In this tutorial I will show you some of the new soft circuits techniques I learned, as well as how to use an 8-bit latch.
- Conductive Thread
- 8 bit latch (74HC595)
- 24 LilyPad LEDs (7 for each arrow, 8 for the latch, 1 for each indicator light)
- LilyPad Arduino
- Lilypad Power Supply and AAA battery
- Fusible Interfacing
- Stretch Conductive Fabric
- 2 Buttons
Step 1: Wiring Diagram
For any project, it's always good to start sketching how your electronics will be connected. I've attached my sketch below. Notice the green line coming from the left button switch crosses the Positive and Negative lines from the power supply. This happened because I actually didn't sketch out a wiring diagram before I started. Nevertheless, it was easy to sew over the lines by insulating the thread with non-conductive beads. This will be demonstrated in a few steps. For now let's lay out the components on the sweatshirt
Step 2: Layout
Start by by placing the LilyPad in a centered area of the upper region of the sweatshirt. Draw two chalk lines for each arrow. Referring back to the wiring diagram, the arrows should start from pins 6 and 7 for the Left arrow and pins 11 and 12 for the Right arrow. (We are going to use Arduino to declare pins 7 and 12 to be ground).
Step 3: Sewing Arrows
I used a sewing machine to sew the arrow lines down. Use the conductive thread as the bobbin and for the top thread....pick any color your like. I chose electric green. Make sure to pull out extra bobbin thread to sew into the pins on the LilyPad.
Use a sewing hoop to stretch out of the fabric and with the power lines sewn down we can simply attach LEDs on the arrow. Make sure to test the LEDs as you go. If your lights aren't lighting, reinforce the connections by sewing from along the negative line from LED to LED.
After you finishing sewing both arrows, attach the power supply on the left side of the chest and test the lights. Again, if the lights aren't working or if they are flickering reinforce the stitching.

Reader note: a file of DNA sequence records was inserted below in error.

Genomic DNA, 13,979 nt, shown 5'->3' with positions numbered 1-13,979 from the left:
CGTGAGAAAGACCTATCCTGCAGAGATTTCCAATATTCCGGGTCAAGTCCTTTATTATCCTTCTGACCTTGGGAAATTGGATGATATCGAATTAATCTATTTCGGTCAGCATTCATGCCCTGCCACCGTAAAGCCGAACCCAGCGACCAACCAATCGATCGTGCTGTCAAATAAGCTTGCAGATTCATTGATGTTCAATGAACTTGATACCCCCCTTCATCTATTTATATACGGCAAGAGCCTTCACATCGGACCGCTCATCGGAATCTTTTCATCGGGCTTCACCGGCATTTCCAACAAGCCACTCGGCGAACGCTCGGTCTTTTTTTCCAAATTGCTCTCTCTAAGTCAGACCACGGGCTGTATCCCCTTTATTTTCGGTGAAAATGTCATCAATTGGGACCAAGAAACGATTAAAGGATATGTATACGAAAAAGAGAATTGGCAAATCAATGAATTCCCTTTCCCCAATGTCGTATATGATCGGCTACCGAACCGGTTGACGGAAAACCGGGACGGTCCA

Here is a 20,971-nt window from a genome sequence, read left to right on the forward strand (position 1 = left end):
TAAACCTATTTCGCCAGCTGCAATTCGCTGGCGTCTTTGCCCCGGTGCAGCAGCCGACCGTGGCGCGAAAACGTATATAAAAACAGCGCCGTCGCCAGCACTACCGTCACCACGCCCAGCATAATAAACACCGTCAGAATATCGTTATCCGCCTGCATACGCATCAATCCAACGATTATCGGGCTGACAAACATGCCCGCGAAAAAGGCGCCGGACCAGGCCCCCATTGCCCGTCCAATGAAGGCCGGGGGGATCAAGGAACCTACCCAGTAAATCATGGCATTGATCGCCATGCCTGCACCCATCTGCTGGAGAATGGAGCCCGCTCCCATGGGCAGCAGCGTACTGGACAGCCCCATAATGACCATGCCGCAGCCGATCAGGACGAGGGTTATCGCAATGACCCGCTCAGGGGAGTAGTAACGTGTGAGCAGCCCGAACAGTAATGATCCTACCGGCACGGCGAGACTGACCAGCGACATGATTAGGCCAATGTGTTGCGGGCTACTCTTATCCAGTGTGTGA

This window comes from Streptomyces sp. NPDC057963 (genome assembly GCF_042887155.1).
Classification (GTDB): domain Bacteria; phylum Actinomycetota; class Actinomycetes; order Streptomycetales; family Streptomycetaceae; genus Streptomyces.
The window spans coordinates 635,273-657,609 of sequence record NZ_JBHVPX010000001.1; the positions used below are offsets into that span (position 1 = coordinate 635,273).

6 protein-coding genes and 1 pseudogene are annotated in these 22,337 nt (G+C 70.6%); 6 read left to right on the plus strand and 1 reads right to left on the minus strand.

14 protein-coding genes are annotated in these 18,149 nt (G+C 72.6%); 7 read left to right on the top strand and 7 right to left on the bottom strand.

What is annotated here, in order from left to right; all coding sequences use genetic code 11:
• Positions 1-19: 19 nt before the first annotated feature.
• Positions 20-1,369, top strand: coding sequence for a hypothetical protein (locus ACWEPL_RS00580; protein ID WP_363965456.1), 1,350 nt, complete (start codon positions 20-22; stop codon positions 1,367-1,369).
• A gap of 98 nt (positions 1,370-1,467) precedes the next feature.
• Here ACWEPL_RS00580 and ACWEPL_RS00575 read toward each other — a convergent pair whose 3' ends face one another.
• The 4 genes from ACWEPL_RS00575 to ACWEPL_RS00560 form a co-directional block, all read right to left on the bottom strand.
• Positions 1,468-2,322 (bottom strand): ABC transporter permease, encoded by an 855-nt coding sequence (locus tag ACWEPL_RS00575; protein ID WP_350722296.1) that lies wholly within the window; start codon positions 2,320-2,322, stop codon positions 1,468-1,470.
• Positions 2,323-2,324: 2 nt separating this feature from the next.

Step 4: Fusible and Conductive Fabric
We want to control the turn signals with buttons sewn on to the sleeves. We also need 3 individual lines: the indicator light, the ground line, and the input for the button. I could've sewn the lines by hand but wanted to take the opportunity to try another soft circuit technique.
Fusible interfacing is a magical product that when sandwiched between two fabrics, acts as a glue and bonds the two fabrics together. I used the strip version of steam-a-seam, a fusible web, to fuse strips of stretch conductive fabric to the inside sleeve.
First measure the length of the sleeve. Then, cut a strip of the stretch conductive fabric and place the stickier side of the interfacing on the fabric. Next, place the strip (interfacing face down) on the sleeve and heat with an iron on the highest setting. Move the iron up and down for 10-20 seconds.
Repeat this 3 times for each side of the sleeve. Make sure to leave enough room between strips so the don't overlap. You could add another lay of non-conductive fabric to the strips if you want to ensure that the lines are isolated, however, I relied on the arm filling out the sleeve and thereby separating the strips.